Highlights in the History of the Army Nurse Corps

Photograph of postcard adapted from poster: Join the Army Nurse Corps

Lark A. Ford, PhD, RN will present Highlights in the History of the Army Nurse Corps on Thursday, April 14, 2016 at 12 Noon in the Howe Conference Room on the 5th floor of the Library. Dr. Ford will discuss key memorials to nursing from 1902 through 2000, the first century of the U.S. Army Nurse Corps.

This lecture is being held in conjunction with the National Library of Medicine traveling exhibit, Pictures of Nursing: The Zwerdling Postcard Collection, which will be on display on the 3rd floor of the Dolph Briscoe Jr. Library from April 4, 2016 to May 15, 2016.

Dr. Lark Ford is a Clinical Assistant Professor in the Department of Health Restoration and Care Systems Management in the University of Texas Health Science Center San Antonio School of Nursing. She joined the nursing faculty in 2006 following 33 years of military service in the United States Army Nurse Corps, retiring at the rank of Colonel. Lark has earned a BSN in Nursing from the University of Maryland at Baltimore, an MSN in Nursing Administration from Marymount University in Arlington, Virginia, and an MA and a PhD from the School of Human and Organization Development at Fielding Graduate University in Santa Barbara, California.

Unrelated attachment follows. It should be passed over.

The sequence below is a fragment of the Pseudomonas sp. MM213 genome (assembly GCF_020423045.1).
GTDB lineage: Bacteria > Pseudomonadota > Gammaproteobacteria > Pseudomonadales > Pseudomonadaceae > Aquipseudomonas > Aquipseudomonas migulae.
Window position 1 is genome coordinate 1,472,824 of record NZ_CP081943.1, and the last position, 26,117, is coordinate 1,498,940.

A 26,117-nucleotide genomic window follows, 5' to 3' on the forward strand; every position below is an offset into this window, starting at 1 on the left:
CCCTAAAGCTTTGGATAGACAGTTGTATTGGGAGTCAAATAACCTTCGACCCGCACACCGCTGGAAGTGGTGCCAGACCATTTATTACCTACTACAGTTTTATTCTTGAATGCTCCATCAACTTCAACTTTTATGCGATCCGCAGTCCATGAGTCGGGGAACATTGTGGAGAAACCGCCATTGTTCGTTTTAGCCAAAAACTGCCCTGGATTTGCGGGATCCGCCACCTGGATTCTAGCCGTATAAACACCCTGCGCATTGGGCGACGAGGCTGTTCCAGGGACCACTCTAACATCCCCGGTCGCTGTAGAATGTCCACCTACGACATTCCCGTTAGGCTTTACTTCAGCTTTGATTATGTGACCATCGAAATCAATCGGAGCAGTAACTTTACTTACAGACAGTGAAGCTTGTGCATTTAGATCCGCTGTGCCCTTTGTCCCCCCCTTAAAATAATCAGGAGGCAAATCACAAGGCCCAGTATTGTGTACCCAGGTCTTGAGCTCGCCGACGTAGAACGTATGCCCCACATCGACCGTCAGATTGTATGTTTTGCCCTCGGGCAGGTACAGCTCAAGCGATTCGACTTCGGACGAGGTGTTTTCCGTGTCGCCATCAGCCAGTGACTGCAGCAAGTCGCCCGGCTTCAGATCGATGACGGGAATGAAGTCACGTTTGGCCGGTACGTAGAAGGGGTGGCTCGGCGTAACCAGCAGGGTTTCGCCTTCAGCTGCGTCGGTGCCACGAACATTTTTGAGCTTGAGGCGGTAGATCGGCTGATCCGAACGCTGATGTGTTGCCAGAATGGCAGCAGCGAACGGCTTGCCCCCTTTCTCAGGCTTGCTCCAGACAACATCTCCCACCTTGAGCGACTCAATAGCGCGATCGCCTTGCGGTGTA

Photograph of the Army Nurse Corps Vietnam Women's Memorial

Army Nurse Corps Vietnam Women’s Memorial

 

This event is free and open to everyone. Please, bring your lunch and join us for dessert!

For more information, contact Lisa Matye Finnie, Special Collections Librarian, at finnie@uthscsa.edu or 210-567-2406.